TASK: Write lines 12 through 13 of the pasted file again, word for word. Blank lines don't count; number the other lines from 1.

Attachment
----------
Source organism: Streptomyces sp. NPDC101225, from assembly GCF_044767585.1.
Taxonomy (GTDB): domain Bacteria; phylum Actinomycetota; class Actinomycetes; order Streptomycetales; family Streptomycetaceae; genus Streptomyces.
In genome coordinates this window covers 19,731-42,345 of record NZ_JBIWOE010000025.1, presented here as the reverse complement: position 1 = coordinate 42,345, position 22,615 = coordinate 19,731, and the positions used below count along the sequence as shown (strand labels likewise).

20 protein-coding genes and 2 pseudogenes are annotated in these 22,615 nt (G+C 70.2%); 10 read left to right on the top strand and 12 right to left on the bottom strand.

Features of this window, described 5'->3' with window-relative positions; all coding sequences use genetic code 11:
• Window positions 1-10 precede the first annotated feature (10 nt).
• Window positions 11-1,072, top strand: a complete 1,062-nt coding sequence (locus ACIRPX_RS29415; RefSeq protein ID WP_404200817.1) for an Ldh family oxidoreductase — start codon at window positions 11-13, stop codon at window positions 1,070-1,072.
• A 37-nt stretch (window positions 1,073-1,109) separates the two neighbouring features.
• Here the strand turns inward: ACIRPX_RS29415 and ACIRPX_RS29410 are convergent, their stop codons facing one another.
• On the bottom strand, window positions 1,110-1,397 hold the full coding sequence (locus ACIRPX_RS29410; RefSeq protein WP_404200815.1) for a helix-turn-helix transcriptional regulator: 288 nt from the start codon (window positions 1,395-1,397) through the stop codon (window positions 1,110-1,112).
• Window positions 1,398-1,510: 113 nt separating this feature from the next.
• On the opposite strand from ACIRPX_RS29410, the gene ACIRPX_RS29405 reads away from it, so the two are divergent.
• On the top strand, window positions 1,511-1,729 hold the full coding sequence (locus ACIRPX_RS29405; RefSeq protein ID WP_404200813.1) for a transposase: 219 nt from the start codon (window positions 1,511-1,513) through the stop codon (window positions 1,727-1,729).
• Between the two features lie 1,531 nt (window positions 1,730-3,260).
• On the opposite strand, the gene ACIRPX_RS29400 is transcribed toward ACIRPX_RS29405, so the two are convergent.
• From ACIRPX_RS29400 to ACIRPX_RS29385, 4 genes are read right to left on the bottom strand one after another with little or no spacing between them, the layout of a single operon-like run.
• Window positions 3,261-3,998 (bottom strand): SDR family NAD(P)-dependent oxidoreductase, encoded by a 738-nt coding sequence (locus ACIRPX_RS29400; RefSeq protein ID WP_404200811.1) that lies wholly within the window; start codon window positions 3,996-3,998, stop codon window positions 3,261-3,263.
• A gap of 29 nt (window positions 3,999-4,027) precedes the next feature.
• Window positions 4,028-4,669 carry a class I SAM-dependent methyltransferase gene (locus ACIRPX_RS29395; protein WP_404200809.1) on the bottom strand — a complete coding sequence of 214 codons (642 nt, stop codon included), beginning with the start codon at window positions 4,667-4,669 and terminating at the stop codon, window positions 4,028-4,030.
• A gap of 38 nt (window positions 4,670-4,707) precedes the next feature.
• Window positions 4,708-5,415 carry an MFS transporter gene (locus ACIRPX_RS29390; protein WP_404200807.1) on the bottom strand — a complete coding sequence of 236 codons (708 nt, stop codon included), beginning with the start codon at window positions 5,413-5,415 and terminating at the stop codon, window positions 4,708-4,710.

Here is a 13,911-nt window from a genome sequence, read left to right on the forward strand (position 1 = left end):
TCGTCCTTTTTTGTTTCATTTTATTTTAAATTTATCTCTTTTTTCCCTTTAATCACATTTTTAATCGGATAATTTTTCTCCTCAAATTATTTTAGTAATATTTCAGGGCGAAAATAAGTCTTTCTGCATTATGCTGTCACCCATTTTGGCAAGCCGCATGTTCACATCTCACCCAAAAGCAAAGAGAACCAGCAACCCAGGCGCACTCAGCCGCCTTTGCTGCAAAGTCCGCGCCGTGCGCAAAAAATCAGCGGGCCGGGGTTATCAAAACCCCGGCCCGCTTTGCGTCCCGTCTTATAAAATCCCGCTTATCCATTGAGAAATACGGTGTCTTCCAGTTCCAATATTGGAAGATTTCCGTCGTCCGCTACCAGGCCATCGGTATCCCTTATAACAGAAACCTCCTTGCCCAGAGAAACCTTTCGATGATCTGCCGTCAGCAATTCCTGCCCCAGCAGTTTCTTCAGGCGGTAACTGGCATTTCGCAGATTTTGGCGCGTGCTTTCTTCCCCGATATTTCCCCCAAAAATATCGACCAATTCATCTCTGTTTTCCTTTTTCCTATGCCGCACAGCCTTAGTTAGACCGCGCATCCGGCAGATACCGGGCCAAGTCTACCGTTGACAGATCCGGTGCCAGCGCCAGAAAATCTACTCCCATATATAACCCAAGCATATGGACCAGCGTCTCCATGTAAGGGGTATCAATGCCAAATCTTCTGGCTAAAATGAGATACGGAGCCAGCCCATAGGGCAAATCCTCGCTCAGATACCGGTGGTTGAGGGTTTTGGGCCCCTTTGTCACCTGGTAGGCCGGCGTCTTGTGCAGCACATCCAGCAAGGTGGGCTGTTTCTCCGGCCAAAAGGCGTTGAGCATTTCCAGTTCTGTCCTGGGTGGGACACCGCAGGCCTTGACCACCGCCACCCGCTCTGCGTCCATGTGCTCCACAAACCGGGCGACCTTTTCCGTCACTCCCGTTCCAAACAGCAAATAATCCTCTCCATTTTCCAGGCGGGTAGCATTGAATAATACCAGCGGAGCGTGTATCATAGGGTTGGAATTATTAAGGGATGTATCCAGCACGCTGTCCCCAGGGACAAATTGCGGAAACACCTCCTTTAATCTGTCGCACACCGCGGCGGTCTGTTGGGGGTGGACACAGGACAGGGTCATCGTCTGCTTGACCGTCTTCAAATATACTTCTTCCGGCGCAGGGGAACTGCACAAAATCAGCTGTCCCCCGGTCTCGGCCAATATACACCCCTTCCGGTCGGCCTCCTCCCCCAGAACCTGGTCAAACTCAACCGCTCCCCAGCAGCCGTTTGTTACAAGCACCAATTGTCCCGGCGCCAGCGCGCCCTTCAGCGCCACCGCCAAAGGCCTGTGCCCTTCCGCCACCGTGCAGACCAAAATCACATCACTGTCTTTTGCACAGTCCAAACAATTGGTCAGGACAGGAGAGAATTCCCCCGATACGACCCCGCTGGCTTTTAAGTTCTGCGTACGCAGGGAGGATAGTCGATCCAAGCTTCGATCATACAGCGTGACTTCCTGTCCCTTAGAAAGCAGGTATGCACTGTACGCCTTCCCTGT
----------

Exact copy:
• On the opposite strand from ACIRPX_RS29410, the gene ACIRPX_RS29405 reads away from it, so the two are divergent.
• On the top strand, window positions 1,511-1,729 hold the full coding sequence (locus ACIRPX_RS29405; RefSeq protein ID WP_404200813.1) for a transposase: 219 nt from the start codon (window positions 1,511-1,513) through the stop codon (window positions 1,727-1,729).